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Condo Associations Raising Special Assessments


Raising homeowner dues can be a difficult decision for a condo board to make. Unfortunately, as the cost of everyday living continue to go up, it is sometimes necessary to raise condo fees to help cover those increases. If fees are not increased to keep up with the cost of living, the communities that chose not to raise assessments will usually find themselves in worse financial shape than expected.

How do residents usually find out about an increase in fees? Most governing documents and state statutes require condo associations and HOAs to notify owners at least 30 days in advance of the effective date. Many times when the fees are raised, however, the residents are blindsided with the increase by receiving the first notification in the mail in the form of a statement without as much as an explanation, only a due date to avoid a late charge. That scenario engenders hostility and anger, just the opposite of the harmonious relationships we encourage in community associations. Therefore, it is extremely important that the board present such an increase in a positive and proactive manner.

The following tips will help alleviate some of the problems that may arise due to an increase in assessments:

  • Draft a letter explaining the increase. If the budget allows for the expense of copying, send the letter out as soon as the board approves the increase or include it with statements. Even better, throughout the year inform the owners about the financial condition of the association to prevent unwelcome surprises when they open their dues statement.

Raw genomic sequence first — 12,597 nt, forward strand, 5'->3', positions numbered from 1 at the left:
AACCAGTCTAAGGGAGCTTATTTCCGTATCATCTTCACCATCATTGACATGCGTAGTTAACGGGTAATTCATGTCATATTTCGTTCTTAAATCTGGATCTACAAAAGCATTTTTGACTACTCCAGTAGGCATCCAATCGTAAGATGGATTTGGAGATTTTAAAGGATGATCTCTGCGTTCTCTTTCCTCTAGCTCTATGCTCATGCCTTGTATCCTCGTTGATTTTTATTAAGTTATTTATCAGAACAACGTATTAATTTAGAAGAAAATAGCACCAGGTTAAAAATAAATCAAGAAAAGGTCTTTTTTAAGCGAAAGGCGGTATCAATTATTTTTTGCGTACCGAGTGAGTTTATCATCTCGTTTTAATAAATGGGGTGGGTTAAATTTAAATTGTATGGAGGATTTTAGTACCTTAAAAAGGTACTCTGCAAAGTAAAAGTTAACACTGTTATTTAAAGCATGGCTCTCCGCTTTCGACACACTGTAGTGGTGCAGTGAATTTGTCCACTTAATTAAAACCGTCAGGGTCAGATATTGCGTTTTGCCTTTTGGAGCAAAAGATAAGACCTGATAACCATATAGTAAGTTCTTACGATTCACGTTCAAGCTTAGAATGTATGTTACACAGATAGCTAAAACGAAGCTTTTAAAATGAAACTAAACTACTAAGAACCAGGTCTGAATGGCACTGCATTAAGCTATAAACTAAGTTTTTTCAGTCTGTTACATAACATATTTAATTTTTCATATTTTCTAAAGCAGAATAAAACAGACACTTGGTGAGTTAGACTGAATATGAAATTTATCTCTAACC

• Provide the residents with detailed information regarding the increase such as copies of the condo association budget, most recent financial records, and results of a reserve study. Include charts or graphs from utility and insurance companies that detail their rate increases over the past five years. Providing the residents with these items will help justify the need for the increase.

  • Reassure the residents that the board has exhausted all avenues to cut cost. Provide reports showing bids requested and how costs were cut. This will help residents understand that the board did everything in their power to reduce the expenses as much as they could and that the increase is still necessary.

  • Offer payments plans if it's an annual or quarterly maintenance fee. Let the residents know that the board understands that the increase may cause financial strain on the household and, therefore, the board is allowing the residents an opportunity to pay their assessments over a short period of time instead of the entire lump sum at the beginning of the year or quarter.

Using a few or even all of these tips when preparing to increase assessments will help preventpotential problems that may arise. Instead of being reactive when owners request justification of the increase, be proactive and provide them with all of the information they need to understand that raising the assessments was a necessary action.

Source: Association Times

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